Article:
As one of the core modules of the Professional Skills Course, the Financial and Business Skills component will be undertaken by all trainee solicitors. It will consist of 18 hours of learning spread out over three days, with an exam lasting an hour and a half testing five out of the six elements of the module held on the final day.
The module can either be taken as part of a 12-day course as part of a programme including the other two core components of the PSG and electives, or you could choose to undertake it individually. This can be done at different points during the year, depending on the provider.
You’ll need to brush up on what you’ve learned for the Legal Practice Course exams, as much of the teaching on this course assumes that you have a good level of legal knowledge. This includes Solicitors’ accounts and the SRA’s accounts rules, as well as an awareness of the principles of accounting and the need to interpret business accounts.
How is this module structured?
The six elements that make up the module are as follows:
- Accounting and financial issues,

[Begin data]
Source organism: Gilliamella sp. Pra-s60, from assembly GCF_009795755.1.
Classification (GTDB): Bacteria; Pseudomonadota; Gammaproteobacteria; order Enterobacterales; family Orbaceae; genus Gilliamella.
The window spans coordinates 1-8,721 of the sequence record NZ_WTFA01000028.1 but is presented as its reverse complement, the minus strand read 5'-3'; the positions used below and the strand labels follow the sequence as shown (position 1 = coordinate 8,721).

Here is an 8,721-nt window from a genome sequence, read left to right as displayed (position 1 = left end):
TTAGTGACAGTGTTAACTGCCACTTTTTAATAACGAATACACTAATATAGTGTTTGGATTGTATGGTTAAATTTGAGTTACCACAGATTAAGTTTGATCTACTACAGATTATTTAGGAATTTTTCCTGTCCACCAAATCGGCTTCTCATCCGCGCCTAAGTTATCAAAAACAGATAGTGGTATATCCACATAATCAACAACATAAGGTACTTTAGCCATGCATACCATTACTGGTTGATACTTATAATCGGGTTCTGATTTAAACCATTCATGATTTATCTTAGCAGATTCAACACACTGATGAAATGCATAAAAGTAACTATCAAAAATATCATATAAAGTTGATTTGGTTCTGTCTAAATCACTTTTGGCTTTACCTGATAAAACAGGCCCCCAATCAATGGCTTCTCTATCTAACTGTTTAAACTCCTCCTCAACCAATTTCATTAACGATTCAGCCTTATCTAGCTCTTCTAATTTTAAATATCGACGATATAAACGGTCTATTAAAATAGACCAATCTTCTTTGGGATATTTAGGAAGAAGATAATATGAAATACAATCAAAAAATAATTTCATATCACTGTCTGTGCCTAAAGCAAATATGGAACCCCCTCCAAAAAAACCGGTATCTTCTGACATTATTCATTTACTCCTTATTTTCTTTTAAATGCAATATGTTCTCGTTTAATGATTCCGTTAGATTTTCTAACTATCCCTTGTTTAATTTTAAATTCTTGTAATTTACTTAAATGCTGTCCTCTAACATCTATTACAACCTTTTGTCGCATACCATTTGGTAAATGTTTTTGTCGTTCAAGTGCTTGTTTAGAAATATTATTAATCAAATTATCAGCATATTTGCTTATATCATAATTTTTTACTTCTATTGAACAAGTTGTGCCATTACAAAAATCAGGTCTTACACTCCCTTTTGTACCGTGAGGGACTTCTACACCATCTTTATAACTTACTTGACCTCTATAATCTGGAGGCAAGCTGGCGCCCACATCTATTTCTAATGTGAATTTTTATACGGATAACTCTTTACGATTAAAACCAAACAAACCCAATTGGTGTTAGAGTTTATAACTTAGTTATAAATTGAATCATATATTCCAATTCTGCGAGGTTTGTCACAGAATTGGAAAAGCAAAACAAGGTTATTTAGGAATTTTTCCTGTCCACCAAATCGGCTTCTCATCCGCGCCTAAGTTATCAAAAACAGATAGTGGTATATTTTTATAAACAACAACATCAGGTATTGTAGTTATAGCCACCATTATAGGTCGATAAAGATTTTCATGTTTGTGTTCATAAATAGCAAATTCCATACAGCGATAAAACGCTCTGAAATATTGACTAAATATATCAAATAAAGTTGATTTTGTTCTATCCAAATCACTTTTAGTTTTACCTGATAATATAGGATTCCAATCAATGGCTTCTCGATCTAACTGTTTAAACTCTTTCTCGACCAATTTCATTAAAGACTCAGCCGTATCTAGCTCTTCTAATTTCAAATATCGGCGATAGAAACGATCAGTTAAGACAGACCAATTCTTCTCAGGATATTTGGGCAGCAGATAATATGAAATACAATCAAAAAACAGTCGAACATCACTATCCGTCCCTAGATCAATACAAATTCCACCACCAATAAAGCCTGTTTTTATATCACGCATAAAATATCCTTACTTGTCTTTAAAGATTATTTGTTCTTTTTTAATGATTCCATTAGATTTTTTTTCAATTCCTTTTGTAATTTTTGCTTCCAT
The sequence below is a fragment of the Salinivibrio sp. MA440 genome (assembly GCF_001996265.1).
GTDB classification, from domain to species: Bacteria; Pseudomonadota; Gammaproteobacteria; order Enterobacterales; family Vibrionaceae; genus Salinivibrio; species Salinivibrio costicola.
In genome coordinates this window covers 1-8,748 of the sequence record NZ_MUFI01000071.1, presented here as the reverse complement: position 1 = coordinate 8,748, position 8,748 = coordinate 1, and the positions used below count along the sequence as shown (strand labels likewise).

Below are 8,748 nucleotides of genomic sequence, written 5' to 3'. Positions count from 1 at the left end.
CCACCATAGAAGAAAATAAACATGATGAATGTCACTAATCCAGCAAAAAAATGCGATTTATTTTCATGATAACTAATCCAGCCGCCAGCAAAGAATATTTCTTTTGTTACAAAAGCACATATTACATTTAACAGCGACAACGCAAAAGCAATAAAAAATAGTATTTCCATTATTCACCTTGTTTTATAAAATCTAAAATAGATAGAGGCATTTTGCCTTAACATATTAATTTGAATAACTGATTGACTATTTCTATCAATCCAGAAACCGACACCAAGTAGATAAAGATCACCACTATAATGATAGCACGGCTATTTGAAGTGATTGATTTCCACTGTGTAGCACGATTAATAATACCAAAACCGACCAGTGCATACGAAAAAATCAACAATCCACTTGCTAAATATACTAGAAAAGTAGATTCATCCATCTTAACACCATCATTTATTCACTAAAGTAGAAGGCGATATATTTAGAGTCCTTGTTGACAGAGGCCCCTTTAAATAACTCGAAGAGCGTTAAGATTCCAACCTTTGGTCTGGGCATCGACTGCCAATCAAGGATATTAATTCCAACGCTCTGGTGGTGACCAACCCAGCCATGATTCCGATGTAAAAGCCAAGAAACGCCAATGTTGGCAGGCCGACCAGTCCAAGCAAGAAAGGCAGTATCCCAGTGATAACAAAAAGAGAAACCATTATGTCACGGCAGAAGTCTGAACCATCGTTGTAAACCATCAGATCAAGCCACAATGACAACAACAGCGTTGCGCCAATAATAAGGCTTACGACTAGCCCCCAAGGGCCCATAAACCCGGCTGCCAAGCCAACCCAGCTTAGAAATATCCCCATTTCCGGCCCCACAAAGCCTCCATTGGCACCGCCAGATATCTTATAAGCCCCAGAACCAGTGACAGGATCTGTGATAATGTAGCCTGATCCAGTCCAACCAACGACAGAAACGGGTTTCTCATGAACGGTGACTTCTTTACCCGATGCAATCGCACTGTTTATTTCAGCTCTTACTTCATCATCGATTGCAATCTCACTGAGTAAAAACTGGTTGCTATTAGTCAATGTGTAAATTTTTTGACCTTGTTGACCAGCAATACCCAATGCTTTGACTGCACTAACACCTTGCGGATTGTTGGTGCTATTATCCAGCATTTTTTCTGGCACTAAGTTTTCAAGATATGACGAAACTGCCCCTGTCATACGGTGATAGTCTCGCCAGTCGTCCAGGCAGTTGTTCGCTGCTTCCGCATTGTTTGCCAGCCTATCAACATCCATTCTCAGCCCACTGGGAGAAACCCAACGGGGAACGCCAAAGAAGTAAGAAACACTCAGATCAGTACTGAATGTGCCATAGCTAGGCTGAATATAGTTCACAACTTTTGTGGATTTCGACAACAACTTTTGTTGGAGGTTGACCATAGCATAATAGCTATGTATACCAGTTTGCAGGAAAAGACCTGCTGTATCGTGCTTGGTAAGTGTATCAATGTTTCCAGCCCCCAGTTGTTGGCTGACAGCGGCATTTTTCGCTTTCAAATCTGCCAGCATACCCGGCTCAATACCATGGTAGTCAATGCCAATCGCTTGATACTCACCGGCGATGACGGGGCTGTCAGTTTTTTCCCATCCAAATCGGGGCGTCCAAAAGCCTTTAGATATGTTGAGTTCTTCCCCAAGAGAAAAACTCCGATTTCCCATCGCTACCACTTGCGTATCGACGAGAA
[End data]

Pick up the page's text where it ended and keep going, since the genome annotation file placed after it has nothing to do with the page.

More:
- Introduction to the marketplace,
- The regulatory framework,
- The scope rules,
- Money laundering,
- Mortgage fraud.
Overall, you’ll be getting training on the specifics of giving financial advice and regulations on financial activities. You’ll learn about identifying issues in accounting in the practice areas you work in, and identify the costs and benefits of certain investment products on the market and their suitability for different types of clients.
The module will also ensure you have a full understanding of the role of the Financial Conduct Authority and other regulatory frameworks, while also identifying the form of financial activities which comply with Scope rules. It will look at the role of a solicitor in the wider financial services sector, as well as understanding the rules of professional conduct with regards to money laundering and mortgage fraud.
For a more detailed breakdown of the Financial and Business Skills specification, you can check the Solicitors Regulation Authority website.